Former EU commissioner and presidential candidate Siim Kallas is openly critical of how his own Reform Party is run, and in an interview with business paper Äripäev published on Friday mulled over the possibility of founding a new party. The party reacted promptly.
Kallas is the founder and honorary chairman of Estonia’s ruling Reform Party. In his interview, he didn’t spell out any particular intention, but didn’t rule out the possibility of starting a new party either.
“It’s a complicated thing. I don’t want to say it’s entirely out of the question, but it’s too soon to say. It needs to be thought about,” Kallas told the paper when asked if he was thinking about establishing a new party.
Kallas added that for him, the key question was how the Reform Party would move on, and whether or not it would acknowledge great differences within the party. Much depended on the party’s attitude: If it moved forward pretending that the two opposing camps did not exist, that would not be acceptable, he said.
The interview made evident that the lost presidential election and the fiasco in the electoral college on Sept. 24 still is an issue. “One large group did not want me, that much is clear. And it was clear in the presidential election as well. Never before has it happened that a decision is simply ignored,” Kallas said, referring to Reform’s leadership’s support of him as its only candidate in the electoral college.
Secretary general: Kallas went against the party talking to Savisaar before presidential election
Secretary general of the Reform Party, Reimo Nebokat, said in response to Kallas’ criticism that the honorary chairman should consider taking a time-out.
“The party supported Siim Kallas in both the Riigikogu and the electoral college. Siim Kallas achieved the best result in both and thanked the party for its support. In view of this, it is strange to read his remarks today,” Nebokat said on Friday.
“I can humanly understand that Siim Kallas is embittered over not being elected president. Let’s put things the way they are: It would have been possible only in cooperation with the Edgar Savisaar-led Center Party,” Nebokat said, pointing out that the Reform Party had ruled out cooperating with Savisaar already back in 2007 after the Bronze Soldier Riot.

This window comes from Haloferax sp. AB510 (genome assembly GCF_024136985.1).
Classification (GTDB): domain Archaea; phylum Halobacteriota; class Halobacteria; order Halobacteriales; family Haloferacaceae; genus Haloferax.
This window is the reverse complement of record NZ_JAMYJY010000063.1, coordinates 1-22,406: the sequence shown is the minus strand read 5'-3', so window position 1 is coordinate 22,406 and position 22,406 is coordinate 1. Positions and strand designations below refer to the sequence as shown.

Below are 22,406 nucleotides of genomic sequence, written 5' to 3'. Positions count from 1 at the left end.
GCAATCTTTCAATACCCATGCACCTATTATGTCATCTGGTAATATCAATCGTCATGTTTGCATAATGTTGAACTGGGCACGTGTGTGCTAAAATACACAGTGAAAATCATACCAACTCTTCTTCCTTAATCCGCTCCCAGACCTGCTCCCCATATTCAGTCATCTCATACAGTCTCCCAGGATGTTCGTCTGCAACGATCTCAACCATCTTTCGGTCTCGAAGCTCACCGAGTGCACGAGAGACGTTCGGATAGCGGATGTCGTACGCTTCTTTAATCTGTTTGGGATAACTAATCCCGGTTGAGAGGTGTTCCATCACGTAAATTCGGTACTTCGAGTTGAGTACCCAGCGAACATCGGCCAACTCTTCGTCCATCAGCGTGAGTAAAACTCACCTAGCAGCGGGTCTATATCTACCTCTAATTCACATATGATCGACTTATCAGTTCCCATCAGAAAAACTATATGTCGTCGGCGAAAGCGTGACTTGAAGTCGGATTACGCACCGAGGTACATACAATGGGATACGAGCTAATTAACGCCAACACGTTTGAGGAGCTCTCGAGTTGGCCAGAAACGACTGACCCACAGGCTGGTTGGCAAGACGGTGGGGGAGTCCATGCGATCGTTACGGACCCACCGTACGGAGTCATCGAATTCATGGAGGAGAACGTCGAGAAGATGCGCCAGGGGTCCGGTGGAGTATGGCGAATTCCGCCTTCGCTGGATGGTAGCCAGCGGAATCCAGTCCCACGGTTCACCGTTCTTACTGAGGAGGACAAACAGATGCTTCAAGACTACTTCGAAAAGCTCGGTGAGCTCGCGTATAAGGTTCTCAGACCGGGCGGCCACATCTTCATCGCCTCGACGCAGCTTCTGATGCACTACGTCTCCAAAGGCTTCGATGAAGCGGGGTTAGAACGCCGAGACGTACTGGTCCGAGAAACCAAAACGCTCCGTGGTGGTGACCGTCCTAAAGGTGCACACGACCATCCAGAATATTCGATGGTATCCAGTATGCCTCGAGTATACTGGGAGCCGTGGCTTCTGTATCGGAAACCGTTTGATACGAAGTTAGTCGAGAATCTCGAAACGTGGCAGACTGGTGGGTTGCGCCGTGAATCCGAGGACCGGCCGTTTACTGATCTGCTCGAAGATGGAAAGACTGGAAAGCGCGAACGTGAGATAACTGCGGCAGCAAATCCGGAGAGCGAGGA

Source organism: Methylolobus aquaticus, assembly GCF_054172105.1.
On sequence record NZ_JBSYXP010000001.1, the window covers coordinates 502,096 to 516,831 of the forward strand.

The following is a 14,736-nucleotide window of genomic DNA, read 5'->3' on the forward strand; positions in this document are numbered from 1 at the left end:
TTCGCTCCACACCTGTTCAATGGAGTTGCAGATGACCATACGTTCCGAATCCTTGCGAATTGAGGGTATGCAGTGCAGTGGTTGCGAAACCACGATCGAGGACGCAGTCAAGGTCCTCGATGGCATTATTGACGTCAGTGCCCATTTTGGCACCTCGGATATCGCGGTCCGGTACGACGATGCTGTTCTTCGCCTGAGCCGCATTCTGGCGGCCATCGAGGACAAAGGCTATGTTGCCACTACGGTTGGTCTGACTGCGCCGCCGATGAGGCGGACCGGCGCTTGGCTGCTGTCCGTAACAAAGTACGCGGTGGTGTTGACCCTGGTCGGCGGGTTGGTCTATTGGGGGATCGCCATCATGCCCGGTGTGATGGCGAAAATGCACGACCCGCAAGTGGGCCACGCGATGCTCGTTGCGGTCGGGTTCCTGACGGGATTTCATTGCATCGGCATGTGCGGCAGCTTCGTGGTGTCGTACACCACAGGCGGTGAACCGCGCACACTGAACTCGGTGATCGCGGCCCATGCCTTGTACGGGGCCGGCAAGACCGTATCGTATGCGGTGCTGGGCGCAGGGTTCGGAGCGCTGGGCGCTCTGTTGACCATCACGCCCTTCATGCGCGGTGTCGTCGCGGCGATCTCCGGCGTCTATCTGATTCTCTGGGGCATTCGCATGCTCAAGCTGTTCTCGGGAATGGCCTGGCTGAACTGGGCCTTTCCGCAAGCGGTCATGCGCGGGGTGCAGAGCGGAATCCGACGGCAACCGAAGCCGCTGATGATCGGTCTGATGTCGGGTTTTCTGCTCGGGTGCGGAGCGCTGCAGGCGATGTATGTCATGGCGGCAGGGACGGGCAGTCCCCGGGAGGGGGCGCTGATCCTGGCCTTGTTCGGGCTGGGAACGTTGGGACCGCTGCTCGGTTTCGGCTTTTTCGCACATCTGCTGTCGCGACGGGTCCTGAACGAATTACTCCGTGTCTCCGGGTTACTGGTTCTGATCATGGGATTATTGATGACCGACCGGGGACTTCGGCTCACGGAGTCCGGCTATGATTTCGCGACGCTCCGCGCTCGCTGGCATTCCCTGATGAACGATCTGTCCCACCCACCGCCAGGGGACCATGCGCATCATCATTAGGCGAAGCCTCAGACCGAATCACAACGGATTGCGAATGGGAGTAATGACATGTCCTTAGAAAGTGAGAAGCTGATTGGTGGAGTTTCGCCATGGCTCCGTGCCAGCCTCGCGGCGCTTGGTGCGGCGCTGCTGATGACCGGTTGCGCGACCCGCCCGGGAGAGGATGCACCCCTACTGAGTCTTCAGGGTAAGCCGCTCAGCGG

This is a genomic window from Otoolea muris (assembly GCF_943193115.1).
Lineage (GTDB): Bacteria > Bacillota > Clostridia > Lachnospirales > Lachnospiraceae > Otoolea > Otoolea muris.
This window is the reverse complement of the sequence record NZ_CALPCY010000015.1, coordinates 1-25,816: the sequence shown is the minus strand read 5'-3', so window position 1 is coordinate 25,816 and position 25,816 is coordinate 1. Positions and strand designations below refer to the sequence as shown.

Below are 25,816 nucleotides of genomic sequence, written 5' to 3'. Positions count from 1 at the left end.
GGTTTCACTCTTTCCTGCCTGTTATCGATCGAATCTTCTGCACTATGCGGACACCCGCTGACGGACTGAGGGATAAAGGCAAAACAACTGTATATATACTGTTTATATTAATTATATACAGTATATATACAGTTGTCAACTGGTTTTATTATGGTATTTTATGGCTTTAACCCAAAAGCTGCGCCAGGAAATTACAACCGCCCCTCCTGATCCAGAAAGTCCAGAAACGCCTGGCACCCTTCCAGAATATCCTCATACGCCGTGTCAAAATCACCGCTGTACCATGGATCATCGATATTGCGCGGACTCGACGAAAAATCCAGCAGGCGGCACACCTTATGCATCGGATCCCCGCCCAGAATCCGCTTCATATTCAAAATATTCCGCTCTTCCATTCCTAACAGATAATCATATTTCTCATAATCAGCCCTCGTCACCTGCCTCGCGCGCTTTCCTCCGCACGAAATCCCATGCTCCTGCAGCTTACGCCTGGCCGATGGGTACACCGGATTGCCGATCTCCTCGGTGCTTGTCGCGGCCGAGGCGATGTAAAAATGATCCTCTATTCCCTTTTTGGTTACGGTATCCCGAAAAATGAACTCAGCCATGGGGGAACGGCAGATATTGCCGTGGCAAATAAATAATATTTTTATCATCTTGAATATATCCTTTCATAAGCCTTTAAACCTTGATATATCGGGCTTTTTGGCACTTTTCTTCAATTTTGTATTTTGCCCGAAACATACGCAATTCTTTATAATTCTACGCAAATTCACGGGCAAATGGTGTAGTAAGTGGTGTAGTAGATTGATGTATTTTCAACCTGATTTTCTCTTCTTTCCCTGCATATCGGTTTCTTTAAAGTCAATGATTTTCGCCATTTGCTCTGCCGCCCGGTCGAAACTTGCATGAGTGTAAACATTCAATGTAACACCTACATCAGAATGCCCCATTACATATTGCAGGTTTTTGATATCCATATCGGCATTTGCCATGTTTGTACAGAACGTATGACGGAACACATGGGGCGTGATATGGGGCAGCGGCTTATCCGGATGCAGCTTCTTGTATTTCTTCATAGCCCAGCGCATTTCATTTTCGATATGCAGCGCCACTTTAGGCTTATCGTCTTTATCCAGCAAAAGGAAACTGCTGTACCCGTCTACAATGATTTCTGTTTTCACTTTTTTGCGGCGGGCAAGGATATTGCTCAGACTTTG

Kallas himself as well as former justice and culture minister Rein Lang as well as other members of the party had talks with Savisaar preceding the election. This was the main difference between Kallas and the rest of the party, Nebokat said: The party didn’t agree with that, and wouldn’t change its position.
“If Siim is displeased with it or disappointed with the decision of the Estonian people or electors, I’d certainly advise him to take time off, because bitterness can only lead to bad things and unfortunate remarks,” Nebokat said.
Rõivas: Kallas’ future in the party is up to him
Asked by ERR on Saturday, Prime Minister Taavi Rõivas (Reform) said that the party had found back to a united stance already before the presidential elections.
Rõivas said that though personally, he didn’t feel insulted by Kallas’ accusation that part of the Reform Party had turned against him in the electoral college, he could imagine that there were plenty of people in the party who did — after all, a lot of work had been done to support Kallas’ candidacy.
Asked if in such a case Kallas was the only one who hadn’t moved on, Rõivas said that there were likely a few other members who thought like Kallas, but that the lion’s share of the leadership and Reform’s parliamentary group were of the opinion that the party needed to continue together.
About Kallas’ future role in the party, the prime minister said that first of all he hoped Kallas could explain himself and his talk about starting a new party to Reform’s members. Also, Rõivas pointed out that Kallas was welcome to contribute to the party with his experience and advice, which would also apply if he decided to be a candidate in the next parliamentary elections again.
Whether or not Kallas would be part of this and work in such a team again was up to him, Rõivas said.
Editor: Editor: Dario Cavegn